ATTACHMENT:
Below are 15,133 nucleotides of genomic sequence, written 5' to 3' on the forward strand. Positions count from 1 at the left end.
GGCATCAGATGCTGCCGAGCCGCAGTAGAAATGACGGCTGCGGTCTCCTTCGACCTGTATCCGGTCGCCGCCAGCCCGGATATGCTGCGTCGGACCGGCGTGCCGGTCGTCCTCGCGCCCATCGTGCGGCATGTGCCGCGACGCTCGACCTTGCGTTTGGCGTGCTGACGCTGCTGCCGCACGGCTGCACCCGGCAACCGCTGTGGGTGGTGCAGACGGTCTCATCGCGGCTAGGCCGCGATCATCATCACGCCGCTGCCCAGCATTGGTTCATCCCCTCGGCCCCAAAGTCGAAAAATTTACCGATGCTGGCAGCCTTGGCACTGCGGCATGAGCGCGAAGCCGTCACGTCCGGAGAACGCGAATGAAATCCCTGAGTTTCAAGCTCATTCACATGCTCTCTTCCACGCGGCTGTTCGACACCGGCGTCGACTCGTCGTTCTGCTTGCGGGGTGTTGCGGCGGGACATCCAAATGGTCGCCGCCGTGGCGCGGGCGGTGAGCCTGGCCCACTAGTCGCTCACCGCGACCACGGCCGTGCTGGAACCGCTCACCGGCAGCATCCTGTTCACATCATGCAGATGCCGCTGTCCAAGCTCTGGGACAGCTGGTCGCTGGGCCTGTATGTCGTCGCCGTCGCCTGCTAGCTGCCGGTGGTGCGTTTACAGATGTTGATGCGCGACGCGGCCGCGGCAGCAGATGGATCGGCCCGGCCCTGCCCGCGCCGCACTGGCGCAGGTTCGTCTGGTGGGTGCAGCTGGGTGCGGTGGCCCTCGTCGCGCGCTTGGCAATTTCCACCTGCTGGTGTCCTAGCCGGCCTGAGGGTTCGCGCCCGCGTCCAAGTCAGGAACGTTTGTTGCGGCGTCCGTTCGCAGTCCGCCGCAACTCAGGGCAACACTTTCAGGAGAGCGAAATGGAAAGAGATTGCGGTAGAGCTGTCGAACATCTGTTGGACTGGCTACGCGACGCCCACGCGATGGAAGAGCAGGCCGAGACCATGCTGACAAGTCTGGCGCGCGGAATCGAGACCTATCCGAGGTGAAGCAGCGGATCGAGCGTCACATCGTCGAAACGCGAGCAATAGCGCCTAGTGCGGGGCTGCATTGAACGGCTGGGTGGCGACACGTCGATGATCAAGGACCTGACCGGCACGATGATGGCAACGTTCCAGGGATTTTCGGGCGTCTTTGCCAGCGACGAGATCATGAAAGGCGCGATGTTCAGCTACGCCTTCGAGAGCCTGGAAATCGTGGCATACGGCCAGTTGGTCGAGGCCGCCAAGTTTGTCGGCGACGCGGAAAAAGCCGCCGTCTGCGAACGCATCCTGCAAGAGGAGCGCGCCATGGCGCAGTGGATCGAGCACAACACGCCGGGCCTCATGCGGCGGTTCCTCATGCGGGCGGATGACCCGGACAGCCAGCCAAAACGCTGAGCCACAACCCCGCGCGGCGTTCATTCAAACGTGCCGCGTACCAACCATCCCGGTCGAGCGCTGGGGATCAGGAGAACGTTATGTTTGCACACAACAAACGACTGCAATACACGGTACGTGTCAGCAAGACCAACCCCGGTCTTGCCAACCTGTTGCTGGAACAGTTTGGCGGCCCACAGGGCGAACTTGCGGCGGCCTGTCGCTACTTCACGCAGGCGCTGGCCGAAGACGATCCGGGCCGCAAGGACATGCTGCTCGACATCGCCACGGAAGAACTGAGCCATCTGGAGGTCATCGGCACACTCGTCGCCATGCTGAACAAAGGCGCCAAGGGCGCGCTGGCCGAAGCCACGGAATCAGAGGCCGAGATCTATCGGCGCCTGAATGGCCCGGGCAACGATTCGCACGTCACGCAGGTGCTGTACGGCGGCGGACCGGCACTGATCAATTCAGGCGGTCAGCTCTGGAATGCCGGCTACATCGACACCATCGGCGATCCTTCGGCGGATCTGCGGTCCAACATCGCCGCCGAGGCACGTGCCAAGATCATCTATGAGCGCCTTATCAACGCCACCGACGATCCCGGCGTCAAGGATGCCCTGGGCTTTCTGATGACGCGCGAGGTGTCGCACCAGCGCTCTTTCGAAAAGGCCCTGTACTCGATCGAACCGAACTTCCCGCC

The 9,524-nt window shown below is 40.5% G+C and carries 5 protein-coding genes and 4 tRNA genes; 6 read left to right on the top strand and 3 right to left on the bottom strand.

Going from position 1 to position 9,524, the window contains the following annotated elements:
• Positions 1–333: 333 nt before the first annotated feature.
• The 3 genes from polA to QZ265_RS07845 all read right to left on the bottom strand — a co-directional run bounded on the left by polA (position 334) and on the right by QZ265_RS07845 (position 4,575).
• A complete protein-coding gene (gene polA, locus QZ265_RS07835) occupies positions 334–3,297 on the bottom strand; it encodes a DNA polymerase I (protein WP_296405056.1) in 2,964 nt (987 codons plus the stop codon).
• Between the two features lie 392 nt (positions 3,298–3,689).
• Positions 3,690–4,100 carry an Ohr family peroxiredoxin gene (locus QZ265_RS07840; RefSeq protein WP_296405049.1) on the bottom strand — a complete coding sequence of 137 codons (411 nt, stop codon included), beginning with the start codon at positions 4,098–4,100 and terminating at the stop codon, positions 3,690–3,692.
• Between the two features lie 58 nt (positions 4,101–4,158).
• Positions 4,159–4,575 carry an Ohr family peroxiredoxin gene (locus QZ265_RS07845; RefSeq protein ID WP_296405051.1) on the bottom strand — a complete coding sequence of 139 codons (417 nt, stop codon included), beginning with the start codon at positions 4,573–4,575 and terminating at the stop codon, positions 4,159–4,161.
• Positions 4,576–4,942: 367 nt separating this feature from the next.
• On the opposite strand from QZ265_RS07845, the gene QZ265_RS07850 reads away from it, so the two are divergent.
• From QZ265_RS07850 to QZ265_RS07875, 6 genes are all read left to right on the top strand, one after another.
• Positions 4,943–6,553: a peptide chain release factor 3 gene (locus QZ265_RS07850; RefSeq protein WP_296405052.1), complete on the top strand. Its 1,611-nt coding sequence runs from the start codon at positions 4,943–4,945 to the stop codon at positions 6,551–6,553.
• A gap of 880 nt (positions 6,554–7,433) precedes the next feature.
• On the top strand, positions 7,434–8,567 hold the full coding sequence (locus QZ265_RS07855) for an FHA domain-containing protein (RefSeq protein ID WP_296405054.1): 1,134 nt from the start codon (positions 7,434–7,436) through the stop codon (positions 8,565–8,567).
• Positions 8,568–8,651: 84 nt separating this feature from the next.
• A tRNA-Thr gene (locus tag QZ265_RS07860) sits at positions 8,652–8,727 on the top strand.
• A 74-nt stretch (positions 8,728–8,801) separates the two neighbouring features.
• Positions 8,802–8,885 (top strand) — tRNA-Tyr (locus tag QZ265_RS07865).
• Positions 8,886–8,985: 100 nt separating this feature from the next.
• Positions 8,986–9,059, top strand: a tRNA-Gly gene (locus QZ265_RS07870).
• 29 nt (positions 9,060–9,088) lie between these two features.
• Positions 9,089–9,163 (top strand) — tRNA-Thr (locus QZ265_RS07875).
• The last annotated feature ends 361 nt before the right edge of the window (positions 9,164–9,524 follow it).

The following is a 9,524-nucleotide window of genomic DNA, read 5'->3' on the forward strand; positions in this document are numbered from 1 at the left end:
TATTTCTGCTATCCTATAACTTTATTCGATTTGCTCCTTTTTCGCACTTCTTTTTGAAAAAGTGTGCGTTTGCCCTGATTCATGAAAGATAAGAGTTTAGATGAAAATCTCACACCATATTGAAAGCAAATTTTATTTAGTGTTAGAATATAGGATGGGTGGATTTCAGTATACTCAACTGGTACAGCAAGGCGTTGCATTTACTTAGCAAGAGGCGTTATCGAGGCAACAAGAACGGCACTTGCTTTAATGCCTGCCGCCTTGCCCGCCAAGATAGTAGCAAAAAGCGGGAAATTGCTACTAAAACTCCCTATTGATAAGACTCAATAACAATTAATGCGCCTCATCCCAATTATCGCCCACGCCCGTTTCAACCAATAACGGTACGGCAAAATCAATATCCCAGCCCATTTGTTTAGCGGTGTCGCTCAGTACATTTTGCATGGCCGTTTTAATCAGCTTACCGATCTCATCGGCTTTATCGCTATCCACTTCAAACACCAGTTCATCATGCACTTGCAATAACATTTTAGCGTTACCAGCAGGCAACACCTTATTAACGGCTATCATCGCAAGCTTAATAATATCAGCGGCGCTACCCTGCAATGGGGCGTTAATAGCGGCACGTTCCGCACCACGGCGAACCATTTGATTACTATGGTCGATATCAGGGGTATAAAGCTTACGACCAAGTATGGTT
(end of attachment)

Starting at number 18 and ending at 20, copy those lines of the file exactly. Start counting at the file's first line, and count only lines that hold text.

• Positions 8,568–8,651: 84 nt separating this feature from the next.
• A tRNA-Thr gene (locus tag QZ265_RS07860) sits at positions 8,652–8,727 on the top strand.
• A 74-nt stretch (positions 8,728–8,801) separates the two neighbouring features.